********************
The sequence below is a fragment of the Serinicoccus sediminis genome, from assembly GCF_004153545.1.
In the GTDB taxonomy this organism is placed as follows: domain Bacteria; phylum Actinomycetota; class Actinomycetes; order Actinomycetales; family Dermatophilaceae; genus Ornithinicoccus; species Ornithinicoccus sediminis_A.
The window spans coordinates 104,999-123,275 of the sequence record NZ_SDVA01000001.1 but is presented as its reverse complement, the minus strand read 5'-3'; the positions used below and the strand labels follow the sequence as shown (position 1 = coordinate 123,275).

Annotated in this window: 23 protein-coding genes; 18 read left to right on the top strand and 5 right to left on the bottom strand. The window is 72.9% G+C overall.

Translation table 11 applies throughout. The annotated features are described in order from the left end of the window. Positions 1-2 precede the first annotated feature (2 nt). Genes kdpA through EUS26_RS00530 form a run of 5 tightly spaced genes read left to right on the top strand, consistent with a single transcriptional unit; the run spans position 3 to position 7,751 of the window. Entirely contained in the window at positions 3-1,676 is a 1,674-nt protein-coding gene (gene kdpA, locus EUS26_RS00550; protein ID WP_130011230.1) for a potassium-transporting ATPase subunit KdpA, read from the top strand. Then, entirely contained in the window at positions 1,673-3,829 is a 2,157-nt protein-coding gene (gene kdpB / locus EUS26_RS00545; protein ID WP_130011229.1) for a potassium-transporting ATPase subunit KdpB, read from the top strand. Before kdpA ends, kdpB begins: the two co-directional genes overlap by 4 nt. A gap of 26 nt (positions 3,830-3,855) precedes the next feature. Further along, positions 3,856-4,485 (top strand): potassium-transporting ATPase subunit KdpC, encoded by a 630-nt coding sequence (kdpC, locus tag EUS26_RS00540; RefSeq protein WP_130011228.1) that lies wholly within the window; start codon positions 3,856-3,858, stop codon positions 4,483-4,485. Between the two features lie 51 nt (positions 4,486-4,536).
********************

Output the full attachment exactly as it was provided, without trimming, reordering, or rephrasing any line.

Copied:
The sequence below is a fragment of the Serinicoccus sediminis genome, from assembly GCF_004153545.1.
In the GTDB taxonomy this organism is placed as follows: domain Bacteria; phylum Actinomycetota; class Actinomycetes; order Actinomycetales; family Dermatophilaceae; genus Ornithinicoccus; species Ornithinicoccus sediminis_A.
The window spans coordinates 104,999-123,275 of the sequence record NZ_SDVA01000001.1 but is presented as its reverse complement, the minus strand read 5'-3'; the positions used below and the strand labels follow the sequence as shown (position 1 = coordinate 123,275).

Annotated in this window: 23 protein-coding genes; 18 read left to right on the top strand and 5 right to left on the bottom strand. The window is 72.9% G+C overall.

Translation table 11 applies throughout. The annotated features are described in order from the left end of the window. Positions 1-2 precede the first annotated feature (2 nt). Genes kdpA through EUS26_RS00530 form a run of 5 tightly spaced genes read left to right on the top strand, consistent with a single transcriptional unit; the run spans position 3 to position 7,751 of the window. Entirely contained in the window at positions 3-1,676 is a 1,674-nt protein-coding gene (gene kdpA, locus EUS26_RS00550; protein ID WP_130011230.1) for a potassium-transporting ATPase subunit KdpA, read from the top strand. Then, entirely contained in the window at positions 1,673-3,829 is a 2,157-nt protein-coding gene (gene kdpB / locus EUS26_RS00545; protein ID WP_130011229.1) for a potassium-transporting ATPase subunit KdpB, read from the top strand. Before kdpA ends, kdpB begins: the two co-directional genes overlap by 4 nt. A gap of 26 nt (positions 3,830-3,855) precedes the next feature. Further along, positions 3,856-4,485 (top strand): potassium-transporting ATPase subunit KdpC, encoded by a 630-nt coding sequence (kdpC, locus tag EUS26_RS00540; RefSeq protein WP_130011228.1) that lies wholly within the window; start codon positions 3,856-3,858, stop codon positions 4,483-4,485. Between the two features lie 51 nt (positions 4,486-4,536).